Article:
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Carlo Cognengo di Castellamonte (1560–1641) was an Italian architect, civil and military engineer, one of the main exponents of Piedmontese Baroque.[1]

Castellamonte was born in Turin. After his studies in Rome, he returned in Piedmont where was assistant to Ascanio Vitozzi. Named Architect of the House of Savoy in 1615, he continued the program of urban and architectural renovation of Turin commissioned to Vitozzi by Charles Emmanuel I.

Castellamonte worked at the prosecution of Via Roma (1621), the project of the Piazza Reale (today San Carlo Square), the church of St. Christine on the latter (façade by Filippo Juvarra from 1715 to 1718), the enlargement of the Castle of Valentino (begun in 1633 and continued by his son Amedeo), the restoration of Palazzo Madama (also in collaboration with Amedeo) and the Castle of Moncalieri.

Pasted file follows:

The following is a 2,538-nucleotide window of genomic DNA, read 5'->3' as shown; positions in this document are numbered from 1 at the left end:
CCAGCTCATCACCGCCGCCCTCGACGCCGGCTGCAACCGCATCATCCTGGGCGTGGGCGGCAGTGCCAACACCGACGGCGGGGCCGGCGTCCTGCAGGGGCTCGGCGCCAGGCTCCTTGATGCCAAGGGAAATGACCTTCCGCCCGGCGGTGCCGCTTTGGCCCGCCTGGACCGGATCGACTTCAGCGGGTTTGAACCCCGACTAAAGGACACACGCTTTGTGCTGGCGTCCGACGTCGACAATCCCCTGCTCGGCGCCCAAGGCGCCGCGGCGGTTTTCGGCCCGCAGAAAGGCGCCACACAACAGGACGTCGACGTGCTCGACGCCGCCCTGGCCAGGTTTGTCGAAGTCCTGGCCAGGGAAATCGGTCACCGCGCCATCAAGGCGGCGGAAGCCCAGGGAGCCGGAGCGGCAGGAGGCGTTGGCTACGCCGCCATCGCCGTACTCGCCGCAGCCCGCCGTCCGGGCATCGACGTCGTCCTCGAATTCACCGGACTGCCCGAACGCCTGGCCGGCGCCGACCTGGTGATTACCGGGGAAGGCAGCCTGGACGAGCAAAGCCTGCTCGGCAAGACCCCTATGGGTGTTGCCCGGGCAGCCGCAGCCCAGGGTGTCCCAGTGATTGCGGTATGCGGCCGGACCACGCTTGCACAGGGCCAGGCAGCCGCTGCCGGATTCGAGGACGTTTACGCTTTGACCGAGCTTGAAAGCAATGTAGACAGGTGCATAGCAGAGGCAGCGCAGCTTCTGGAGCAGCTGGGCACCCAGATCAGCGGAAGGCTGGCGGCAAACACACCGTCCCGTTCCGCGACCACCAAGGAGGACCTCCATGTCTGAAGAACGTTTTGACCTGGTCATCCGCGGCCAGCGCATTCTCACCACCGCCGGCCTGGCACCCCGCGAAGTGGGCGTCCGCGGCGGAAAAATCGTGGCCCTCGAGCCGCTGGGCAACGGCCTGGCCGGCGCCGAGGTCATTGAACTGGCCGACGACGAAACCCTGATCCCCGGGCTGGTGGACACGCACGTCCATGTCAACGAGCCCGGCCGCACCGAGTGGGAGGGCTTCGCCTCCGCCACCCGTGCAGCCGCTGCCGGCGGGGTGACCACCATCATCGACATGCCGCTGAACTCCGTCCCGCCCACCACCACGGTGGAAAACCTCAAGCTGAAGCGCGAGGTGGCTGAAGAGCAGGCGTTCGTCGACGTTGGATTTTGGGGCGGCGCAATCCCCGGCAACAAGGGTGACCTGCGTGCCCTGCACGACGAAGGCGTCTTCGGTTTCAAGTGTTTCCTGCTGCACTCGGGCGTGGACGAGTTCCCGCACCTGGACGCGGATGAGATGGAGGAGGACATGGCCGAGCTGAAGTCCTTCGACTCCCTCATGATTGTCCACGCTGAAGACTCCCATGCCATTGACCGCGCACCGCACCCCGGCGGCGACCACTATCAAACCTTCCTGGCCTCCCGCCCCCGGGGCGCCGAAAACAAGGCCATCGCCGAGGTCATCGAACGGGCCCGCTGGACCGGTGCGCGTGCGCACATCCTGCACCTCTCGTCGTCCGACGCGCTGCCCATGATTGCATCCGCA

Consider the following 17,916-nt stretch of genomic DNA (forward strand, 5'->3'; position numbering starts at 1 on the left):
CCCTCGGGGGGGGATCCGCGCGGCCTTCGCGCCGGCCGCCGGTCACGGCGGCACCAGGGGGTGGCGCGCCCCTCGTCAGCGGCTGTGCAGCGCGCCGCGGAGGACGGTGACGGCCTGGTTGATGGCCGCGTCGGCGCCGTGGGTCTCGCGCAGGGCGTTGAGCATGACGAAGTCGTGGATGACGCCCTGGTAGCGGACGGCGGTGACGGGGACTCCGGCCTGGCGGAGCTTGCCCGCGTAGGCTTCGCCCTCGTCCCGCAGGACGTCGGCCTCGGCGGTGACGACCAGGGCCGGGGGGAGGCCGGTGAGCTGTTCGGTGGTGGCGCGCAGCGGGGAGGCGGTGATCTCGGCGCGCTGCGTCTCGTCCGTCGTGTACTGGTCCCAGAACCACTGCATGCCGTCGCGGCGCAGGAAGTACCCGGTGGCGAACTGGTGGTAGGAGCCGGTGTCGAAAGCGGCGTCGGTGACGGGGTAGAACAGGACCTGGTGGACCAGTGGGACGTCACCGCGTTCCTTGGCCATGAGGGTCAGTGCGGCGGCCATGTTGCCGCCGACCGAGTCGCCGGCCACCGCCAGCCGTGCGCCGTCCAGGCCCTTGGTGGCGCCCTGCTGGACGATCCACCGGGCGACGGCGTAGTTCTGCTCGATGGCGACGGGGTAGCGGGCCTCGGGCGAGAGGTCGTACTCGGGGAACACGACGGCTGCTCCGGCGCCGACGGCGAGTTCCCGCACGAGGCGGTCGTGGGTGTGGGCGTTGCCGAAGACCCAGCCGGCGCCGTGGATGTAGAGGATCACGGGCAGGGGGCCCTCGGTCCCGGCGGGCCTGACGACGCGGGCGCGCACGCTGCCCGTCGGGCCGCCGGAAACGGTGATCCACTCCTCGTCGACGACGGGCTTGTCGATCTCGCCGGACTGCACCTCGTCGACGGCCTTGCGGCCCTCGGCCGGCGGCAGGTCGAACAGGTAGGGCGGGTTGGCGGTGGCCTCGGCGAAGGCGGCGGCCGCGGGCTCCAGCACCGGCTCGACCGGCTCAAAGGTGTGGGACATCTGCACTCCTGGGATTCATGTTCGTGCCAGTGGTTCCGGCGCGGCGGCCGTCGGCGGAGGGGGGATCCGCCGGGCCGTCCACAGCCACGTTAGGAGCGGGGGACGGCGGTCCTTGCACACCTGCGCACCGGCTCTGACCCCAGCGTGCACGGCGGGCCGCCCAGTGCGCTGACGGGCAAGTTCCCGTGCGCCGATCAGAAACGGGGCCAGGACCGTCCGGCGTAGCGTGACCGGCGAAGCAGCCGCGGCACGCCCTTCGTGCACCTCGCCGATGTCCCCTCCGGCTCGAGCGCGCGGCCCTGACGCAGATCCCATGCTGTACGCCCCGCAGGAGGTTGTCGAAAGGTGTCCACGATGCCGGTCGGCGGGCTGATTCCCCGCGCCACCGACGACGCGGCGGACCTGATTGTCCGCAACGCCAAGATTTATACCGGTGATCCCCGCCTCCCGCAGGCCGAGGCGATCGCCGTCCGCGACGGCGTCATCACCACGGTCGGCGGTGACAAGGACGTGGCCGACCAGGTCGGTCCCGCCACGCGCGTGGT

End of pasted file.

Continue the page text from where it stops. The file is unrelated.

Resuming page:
He died in Turin.


  1. Camillo BOGGIO; Amedeo di CASTELLAMONTE (Count.); Carlo di CASTELLAMONTE (1895). Gli Architetti Carlo Ed Amedeo Di Castellamonte E Lo Sviluppo Edilizio Di Torino Nel Secolo XVII ... Con 11 Figure. Retrieved 31 July 2013. 

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